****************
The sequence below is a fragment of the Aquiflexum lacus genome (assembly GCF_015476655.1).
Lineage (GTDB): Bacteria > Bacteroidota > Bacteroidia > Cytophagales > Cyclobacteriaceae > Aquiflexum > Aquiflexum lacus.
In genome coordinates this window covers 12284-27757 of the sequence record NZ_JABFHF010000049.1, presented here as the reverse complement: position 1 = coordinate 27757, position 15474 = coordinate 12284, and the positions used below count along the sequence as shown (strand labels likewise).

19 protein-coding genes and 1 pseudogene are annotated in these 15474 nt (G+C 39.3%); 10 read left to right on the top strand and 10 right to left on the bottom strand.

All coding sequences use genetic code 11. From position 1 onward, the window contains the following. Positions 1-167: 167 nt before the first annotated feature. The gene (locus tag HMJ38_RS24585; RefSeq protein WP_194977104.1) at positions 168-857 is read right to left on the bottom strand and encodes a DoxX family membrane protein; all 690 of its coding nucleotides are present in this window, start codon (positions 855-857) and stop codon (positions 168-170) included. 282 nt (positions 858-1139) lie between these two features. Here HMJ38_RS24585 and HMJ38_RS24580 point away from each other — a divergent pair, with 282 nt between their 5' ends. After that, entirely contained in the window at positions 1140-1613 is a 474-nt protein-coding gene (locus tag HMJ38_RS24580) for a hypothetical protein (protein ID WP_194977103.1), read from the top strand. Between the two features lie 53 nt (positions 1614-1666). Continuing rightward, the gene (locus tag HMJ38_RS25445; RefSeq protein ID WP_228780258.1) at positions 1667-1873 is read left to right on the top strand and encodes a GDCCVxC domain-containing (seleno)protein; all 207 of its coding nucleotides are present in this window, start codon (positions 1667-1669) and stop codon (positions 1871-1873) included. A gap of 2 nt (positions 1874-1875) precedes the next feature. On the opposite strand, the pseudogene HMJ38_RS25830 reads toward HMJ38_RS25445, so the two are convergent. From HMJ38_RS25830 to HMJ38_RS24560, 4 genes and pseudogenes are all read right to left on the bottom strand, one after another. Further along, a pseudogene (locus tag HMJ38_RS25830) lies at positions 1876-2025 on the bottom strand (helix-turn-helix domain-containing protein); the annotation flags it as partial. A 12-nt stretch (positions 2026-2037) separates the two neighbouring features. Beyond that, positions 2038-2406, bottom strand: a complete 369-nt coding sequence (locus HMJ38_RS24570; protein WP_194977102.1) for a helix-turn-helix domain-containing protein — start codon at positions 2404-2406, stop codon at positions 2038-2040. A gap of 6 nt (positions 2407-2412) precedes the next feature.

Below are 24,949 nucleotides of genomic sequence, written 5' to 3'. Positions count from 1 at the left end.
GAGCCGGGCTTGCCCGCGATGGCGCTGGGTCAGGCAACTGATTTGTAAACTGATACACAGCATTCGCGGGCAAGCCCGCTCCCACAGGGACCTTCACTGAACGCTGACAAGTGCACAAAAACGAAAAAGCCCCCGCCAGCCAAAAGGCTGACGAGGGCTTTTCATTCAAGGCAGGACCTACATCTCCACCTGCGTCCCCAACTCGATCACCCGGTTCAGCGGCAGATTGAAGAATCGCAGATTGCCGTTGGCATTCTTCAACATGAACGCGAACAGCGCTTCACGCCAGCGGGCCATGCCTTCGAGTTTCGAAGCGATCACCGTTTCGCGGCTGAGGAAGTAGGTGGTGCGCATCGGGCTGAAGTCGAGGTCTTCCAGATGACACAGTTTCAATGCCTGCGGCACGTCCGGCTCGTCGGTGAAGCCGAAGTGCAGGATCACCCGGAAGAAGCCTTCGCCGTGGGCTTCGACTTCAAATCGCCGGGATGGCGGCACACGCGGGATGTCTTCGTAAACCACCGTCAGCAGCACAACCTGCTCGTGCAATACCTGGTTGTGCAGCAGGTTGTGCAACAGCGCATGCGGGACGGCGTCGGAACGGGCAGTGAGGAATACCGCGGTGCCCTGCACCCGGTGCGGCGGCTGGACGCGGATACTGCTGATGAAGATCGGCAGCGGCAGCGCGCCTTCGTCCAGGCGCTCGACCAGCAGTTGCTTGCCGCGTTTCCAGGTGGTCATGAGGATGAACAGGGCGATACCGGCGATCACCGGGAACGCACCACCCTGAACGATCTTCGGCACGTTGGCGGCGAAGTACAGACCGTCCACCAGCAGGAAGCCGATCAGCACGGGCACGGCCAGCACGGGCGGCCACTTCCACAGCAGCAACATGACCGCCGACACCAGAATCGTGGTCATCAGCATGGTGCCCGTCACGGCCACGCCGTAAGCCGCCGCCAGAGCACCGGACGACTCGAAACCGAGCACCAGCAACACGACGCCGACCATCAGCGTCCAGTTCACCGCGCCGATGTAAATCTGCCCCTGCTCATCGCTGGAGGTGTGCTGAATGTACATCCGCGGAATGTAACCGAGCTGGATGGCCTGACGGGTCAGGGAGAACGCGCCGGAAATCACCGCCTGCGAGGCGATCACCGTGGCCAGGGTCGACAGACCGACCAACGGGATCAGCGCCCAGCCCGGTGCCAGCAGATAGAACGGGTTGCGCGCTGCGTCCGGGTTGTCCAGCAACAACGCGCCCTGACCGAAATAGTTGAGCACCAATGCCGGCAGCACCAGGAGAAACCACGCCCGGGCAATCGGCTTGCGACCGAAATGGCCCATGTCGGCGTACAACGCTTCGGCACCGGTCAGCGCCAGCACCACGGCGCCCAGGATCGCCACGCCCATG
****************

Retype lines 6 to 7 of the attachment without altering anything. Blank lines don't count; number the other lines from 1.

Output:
Below are 24,949 nucleotides of genomic sequence, written 5' to 3'. Positions count from 1 at the left end.
GAGCCGGGCTTGCCCGCGATGGCGCTGGGTCAGGCAACTGATTTGTAAACTGATACACAGCATTCGCGGGCAAGCCCGCTCCCACAGGGACCTTCACTGAACGCTGACAAGTGCACAAAAACGAAAAAGCCCCCGCCAGCCAAAAGGCTGACGAGGGCTTTTCATTCAAGGCAGGACCTACATCTCCACCTGCGTCCCCAACTCGATCACCCGGTTCAGCGGCAGATTGAAGAATCGCAGATTGCCGTTGGCATTCTTCAACATGAACGCGAACAGCGCTTCACGCCAGCGGGCCATGCCTTCGAGTTTCGAAGCGATCACCGTTTCGCGGCTGAGGAAGTAGGTGGTGCGCATCGGGCTGAAGTCGAGGTCTTCCAGATGACACAGTTTCAATGCCTGCGGCACGTCCGGCTCGTCGGTGAAGCCGAAGTGCAGGATCACCCGGAAGAAGCCTTCGCCGTGGGCTTCGACTTCAAATCGCCGGGATGGCGGCACACGCGGGATGTCTTCGTAAACCACCGTCAGCAGCACAACCTGCTCGTGCAATACCTGGTTGTGCAGCAGGTTGTGCAACAGCGCATGCGGGACGGCGTCGGAACGGGCAGTGAGGAATACCGCGGTGCCCTGCACCCGGTGCGGCGGCTGGACGCGGATACTGCTGATGAAGATCGGCAGCGGCAGCGCGCCTTCGTCCAGGCGCTCGACCAGCAGTTGCTTGCCGCGTTTCCAGGTGGTCATGAGGATGAACAGGGCGATACCGGCGATCACCGGGAACGCACCACCCTGAACGATCTTCGGCACGTTGGCGGCGAAGTACAGACCGTCCACCAGCAGGAAGCCGATCAGCACGGGCACGGCCAGCACGGGCGGCCACTTCCACAGCAGCAACATGACCGCCGACACCAGAATCGTGGTCATCAGCATGGTGCCCGTCACGGCCACGCCGTAAGCCGCCGCCAGAGCACCGGACGACTCGAAACCGAGCACCAGCAACACGACGCCGACCATCAGCGTCCAGTTCACCGCGCCGATGTAAATCTGCCCCTGCTCATCGCTGGAGGTGTGCTGAATGTACATCCGCGGAATGTAACCGAGCTGGATGGCCTGACGGGTCAGGGAGAACGCGCCGGAAATCACCGCCTGCGAGGCGATCACCGTGGCCAGGGTCGACAGACCGACCAACGGGATCAGCGCCCAGCCCGGTGCCAGCAGATAGAACGGGTTGCGCGCTGCGTCCGGGTTGTCCAGCAACAACGCGCCCTGACCGAAATAGTTGAGCACCAATGCCGGCAGCACCAGGAGAAACCACGCCCGGGCAATCGGCTTGCGACCGAAATGGCCCATGTCGGCGTACAACGCTTCGGCACCGGTCAGCGCCAGCACCACGGCGCCCAGGATCGCCACGCCCATG